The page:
Various Strategies from 'Regional CEOs' to Pursue Development Targets

Penulis: Ameidyo Daud

Editor: Hari Widowati

Jum'at 30/11/2018, 14.22 WIB

Regional heads run various CEO-style strategies to explore regional potential and solve social problems in their regions.

Telaah - Tata Kelola
Denis Putilov/123rf

The regional heads run various strategies commonly used by Chief Executive Officer (CEO) to explore regional potential and solve social problems in their regions. This effort needs to be carried out in optimizing the Regional Budget (APBD) in order to achieve development targets in the region. The reason is that low regional budget must be used for many purposes.

According to the Mayor of Sungai Penuh, Jambi, Asafri Jaya Bakri, the low regional budget has forced many regional heads to explore their potential by acting like CEOs in their regions. They must focus on fixing their problems one step at a time and highlight the advantages of their regions.

Your Email Has Been Registered
sorry there was a problem signing you in
Please Fill Email Address
Fill Email Correctly
Please type the Captcha correctly

“That is what I did, because our budget is the smallest in Jambi,” he said when attending the awarding ceremony of Indeks Kelola 2018 held by Katadata, along with JariUngu, in Jakarta on Wednesday (11/28) night.

In the regional budget for Sungai Penuh at the beginning of 2018, the city's income was only Rp 714 billion, while its spending was set at Rp 796.1 billion. Therefore, changes in spending need to be done and intended for things that are more needed. According to Asafri, he initially focused on using the budget to fix the upstream economy from road infrastructure to irrigation. He then focused on developing the downstream economy, including markets to stimulate the economic activities of the residents in his region.

The step is taken so that Sungai Penuh City can only focus on trade and services. In contrast to other regions in Jambi, this city with its population of 103,000 people does not have natural resources such as oil, palm, and coal. “I give understanding to our residents about the potential that exists in Sungai Penuh. Do not dream of anything else,” he said.

By focusing on those matters, the regional government managed to reap positive results. Asafri claimed the ratio of employers to the population in Sungai Penuh reached 8.1 percent, which is above the national average of 3 percent. In addition, the number of poor people in Sungai Penuh was only 2.7 percent of the total population. “It is the smallest in Jambi province,” he said.

Other regions have different conditions. The poverty rate in West Lombok Regency (West Nusa Tenggara) is still 15.7 percent. However, West Lombok Regent Fauzan Khalid did not give up easily. He asked the poor people in his region, 70 percent of whom are farmers, to form groups. The group usually consists of farmers’ wives and aims to create a small industry supporting the region’s tourism. “In every meeting [of the regional government], we are also not allowed to buy food from outside our region. We have to buy it from the [group of] farmers’ wives,” he said.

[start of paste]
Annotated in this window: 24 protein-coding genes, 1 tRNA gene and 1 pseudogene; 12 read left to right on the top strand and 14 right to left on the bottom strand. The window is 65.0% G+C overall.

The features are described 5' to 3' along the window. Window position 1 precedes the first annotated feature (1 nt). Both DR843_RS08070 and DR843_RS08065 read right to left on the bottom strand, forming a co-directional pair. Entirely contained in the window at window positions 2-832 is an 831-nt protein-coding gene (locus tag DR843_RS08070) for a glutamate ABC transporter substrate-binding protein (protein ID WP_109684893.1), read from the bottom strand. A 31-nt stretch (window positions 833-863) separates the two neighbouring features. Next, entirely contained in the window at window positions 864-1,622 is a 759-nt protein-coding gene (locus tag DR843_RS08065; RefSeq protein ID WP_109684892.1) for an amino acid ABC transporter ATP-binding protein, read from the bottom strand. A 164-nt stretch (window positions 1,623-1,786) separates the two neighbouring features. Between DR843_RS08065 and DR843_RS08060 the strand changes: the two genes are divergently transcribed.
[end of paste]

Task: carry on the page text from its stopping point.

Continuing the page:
Nevertheless, Fauzan is still proud of the significant decline in the number of stunting children in his region over the past 10 years. According to him, this happened because West Lombok District continued to focus on improving the health sector by jointly overcoming the problem of early marriage, which is the root of the stunting problem in the region. “Stunting rate in 2018 reached 28 percent, below the national average, even though it was 49 percent in 2008,” he said.

In disseminating the impact of early marriage, the Regional Agency of Family Planning and Women Empowerment was assisted by the Health Agency. “Budget is important, but the involvement of all segments of society is also influential,” he said.

Full Responsibility

Deputy for the Study and Management of Strategic Economic Issues at the Office of Presidential Staff (KSP) Denni Puspa Purbasari acknowledged the importance of preparation of development strategies by regional heads, so they can have full responsibility over the targets and goals achieved with the current concept of money follow program. “The only thing that matters now is how these regional CEOs get political back-up, and also supported by the DPRD, so the program can be implemented in the SPBD,” Denni said.

Director General of Regional Finance Development Syarifuddin Udu said there are three benchmarks in assessing the effectiveness of regional budget management: budget absorption, outputs, and outcomes. However, one of the important goals to be achieved is the outcome as a reflection of the success of regional development. Unfortunately, many regions are still limited to only pursuing physical results.

In the 2018 State Budget (APBN), the allocation for regional budget reached Rp 1,154 trillion. Of the total funds, the province only received Rp 350 trillion, while regencies and municipalities received Rp 850 trillion. Regarding the allocation, he said some regions have not allocated the 20-percent budget for education in their regions. “Some even only set aside 13 percent,” he said.

Sungai Penuh City and West Lombok Regency were two regions receiving the Indeks Kelola award this year. Teaching staff at the Gadjah Mada University’s Faculty of Economics and Business Gumilang Aryo Sahadewo, who co-designed the index, said the assessment was conducted based on three things.

First is administrative assessment, such as the opinion of the Supreme Audit Agency (BPK). Second is quantitative assessment, such as budget allocation. Third is qualitative assessment, in which innovation and programs are subject to assessment. “This kind of evaluation can be a reference for regional leaders,” he said.